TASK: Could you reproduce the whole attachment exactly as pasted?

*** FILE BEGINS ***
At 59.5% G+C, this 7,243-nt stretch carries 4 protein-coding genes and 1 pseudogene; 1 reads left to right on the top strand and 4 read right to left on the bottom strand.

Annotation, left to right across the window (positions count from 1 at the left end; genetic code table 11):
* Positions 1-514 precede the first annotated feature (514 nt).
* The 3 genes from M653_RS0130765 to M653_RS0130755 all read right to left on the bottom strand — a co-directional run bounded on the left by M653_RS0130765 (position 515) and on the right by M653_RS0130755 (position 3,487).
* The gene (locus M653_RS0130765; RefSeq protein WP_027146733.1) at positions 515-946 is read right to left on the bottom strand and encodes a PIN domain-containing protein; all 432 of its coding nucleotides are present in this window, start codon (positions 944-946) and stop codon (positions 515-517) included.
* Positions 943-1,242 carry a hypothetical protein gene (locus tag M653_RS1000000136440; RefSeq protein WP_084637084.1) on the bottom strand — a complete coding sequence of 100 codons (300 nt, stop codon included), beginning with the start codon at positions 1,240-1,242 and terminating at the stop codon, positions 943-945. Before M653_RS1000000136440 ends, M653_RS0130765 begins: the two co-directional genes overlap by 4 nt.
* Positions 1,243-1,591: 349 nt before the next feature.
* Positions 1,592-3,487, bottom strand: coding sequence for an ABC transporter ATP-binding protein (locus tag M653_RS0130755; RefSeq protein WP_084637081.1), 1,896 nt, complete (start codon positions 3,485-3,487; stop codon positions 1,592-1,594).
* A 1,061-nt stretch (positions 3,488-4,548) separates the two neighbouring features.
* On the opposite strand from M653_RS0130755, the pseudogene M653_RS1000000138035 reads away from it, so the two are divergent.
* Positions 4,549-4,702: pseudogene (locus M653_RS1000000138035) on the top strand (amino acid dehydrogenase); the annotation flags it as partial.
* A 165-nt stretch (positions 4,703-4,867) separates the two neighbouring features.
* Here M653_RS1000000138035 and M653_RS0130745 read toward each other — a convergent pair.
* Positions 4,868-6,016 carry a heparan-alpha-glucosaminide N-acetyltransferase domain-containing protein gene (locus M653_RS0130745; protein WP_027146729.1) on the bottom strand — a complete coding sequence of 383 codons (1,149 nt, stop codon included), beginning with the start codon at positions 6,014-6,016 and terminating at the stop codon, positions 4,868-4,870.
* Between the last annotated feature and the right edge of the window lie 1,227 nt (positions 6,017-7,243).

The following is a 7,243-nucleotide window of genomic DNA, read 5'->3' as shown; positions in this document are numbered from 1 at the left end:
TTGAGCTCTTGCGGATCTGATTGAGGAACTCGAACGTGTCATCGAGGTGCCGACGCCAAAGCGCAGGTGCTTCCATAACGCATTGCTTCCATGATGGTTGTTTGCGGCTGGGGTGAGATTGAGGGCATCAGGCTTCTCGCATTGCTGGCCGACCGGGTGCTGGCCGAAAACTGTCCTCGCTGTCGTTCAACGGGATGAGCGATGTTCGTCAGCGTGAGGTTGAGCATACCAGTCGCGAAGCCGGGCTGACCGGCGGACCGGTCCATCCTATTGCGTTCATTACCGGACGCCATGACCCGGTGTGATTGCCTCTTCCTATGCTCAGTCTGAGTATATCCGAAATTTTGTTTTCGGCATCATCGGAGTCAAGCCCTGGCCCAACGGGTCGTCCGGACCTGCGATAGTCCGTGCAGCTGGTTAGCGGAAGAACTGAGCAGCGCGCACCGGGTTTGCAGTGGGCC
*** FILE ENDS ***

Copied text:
At 59.5% G+C, this 7,243-nt stretch carries 4 protein-coding genes and 1 pseudogene; 1 reads left to right on the top strand and 4 read right to left on the bottom strand.

Annotation, left to right across the window (positions count from 1 at the left end; genetic code table 11):
* Positions 1-514 precede the first annotated feature (514 nt).
* The 3 genes from M653_RS0130765 to M653_RS0130755 all read right to left on the bottom strand — a co-directional run bounded on the left by M653_RS0130765 (position 515) and on the right by M653_RS0130755 (position 3,487).
* The gene (locus M653_RS0130765; RefSeq protein WP_027146733.1) at positions 515-946 is read right to left on the bottom strand and encodes a PIN domain-containing protein; all 432 of its coding nucleotides are present in this window, start codon (positions 944-946) and stop codon (positions 515-517) included.
* Positions 943-1,242 carry a hypothetical protein gene (locus tag M653_RS1000000136440; RefSeq protein WP_084637084.1) on the bottom strand — a complete coding sequence of 100 codons (300 nt, stop codon included), beginning with the start codon at positions 1,240-1,242 and terminating at the stop codon, positions 943-945. Before M653_RS1000000136440 ends, M653_RS0130765 begins: the two co-directional genes overlap by 4 nt.
* Positions 1,243-1,591: 349 nt before the next feature.
* Positions 1,592-3,487, bottom strand: coding sequence for an ABC transporter ATP-binding protein (locus tag M653_RS0130755; RefSeq protein WP_084637081.1), 1,896 nt, complete (start codon positions 3,485-3,487; stop codon positions 1,592-1,594).
* A 1,061-nt stretch (positions 3,488-4,548) separates the two neighbouring features.
* On the opposite strand from M653_RS0130755, the pseudogene M653_RS1000000138035 reads away from it, so the two are divergent.
* Positions 4,549-4,702: pseudogene (locus M653_RS1000000138035) on the top strand (amino acid dehydrogenase); the annotation flags it as partial.
* A 165-nt stretch (positions 4,703-4,867) separates the two neighbouring features.
* Here M653_RS1000000138035 and M653_RS0130745 read toward each other — a convergent pair.
* Positions 4,868-6,016 carry a heparan-alpha-glucosaminide N-acetyltransferase domain-containing protein gene (locus M653_RS0130745; protein WP_027146729.1) on the bottom strand — a complete coding sequence of 383 codons (1,149 nt, stop codon included), beginning with the start codon at positions 6,014-6,016 and terminating at the stop codon, positions 4,868-4,870.
* Between the last annotated feature and the right edge of the window lie 1,227 nt (positions 6,017-7,243).

The following is a 7,243-nucleotide window of genomic DNA, read 5'->3' as shown; positions in this document are numbered from 1 at the left end:
TTGAGCTCTTGCGGATCTGATTGAGGAACTCGAACGTGTCATCGAGGTGCCGACGCCAAAGCGCAGGTGCTTCCATAACGCATTGCTTCCATGATGGTTGTTTGCGGCTGGGGTGAGATTGAGGGCATCAGGCTTCTCGCATTGCTGGCCGACCGGGTGCTGGCCGAAAACTGTCCTCGCTGTCGTTCAACGGGATGAGCGATGTTCGTCAGCGTGAGGTTGAGCATACCAGTCGCGAAGCCGGGCTGACCGGCGGACCGGTCCATCCTATTGCGTTCATTACCGGACGCCATGACCCGGTGTGATTGCCTCTTCCTATGCTCAGTCTGAGTATATCCGAAATTTTGTTTTCGGCATCATCGGAGTCAAGCCCTGGCCCAACGGGTCGTCCGGACCTGCGATAGTCCGTGCAGCTGGTTAGCGGAAGAACTGAGCAGCGCGCACCGGGTTTGCAGTGGGCC